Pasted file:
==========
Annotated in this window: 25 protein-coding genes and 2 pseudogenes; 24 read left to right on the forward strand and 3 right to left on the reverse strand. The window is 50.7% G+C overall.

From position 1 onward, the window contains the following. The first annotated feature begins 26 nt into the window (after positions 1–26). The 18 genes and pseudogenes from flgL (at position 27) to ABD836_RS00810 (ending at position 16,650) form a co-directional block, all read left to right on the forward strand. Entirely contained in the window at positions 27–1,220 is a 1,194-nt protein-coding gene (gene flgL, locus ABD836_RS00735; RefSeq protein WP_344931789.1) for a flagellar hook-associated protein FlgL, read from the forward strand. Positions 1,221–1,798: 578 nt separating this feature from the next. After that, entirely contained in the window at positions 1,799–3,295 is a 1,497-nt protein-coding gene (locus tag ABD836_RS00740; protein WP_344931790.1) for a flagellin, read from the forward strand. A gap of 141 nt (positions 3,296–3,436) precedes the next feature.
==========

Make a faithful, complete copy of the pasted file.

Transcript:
Annotated in this window: 25 protein-coding genes and 2 pseudogenes; 24 read left to right on the forward strand and 3 right to left on the reverse strand. The window is 50.7% G+C overall.

From position 1 onward, the window contains the following. The first annotated feature begins 26 nt into the window (after positions 1–26). The 18 genes and pseudogenes from flgL (at position 27) to ABD836_RS00810 (ending at position 16,650) form a co-directional block, all read left to right on the forward strand. Entirely contained in the window at positions 27–1,220 is a 1,194-nt protein-coding gene (gene flgL, locus ABD836_RS00735; RefSeq protein WP_344931789.1) for a flagellar hook-associated protein FlgL, read from the forward strand. Positions 1,221–1,798: 578 nt separating this feature from the next. After that, entirely contained in the window at positions 1,799–3,295 is a 1,497-nt protein-coding gene (locus tag ABD836_RS00740; protein WP_344931790.1) for a flagellin, read from the forward strand. A gap of 141 nt (positions 3,296–3,436) precedes the next feature.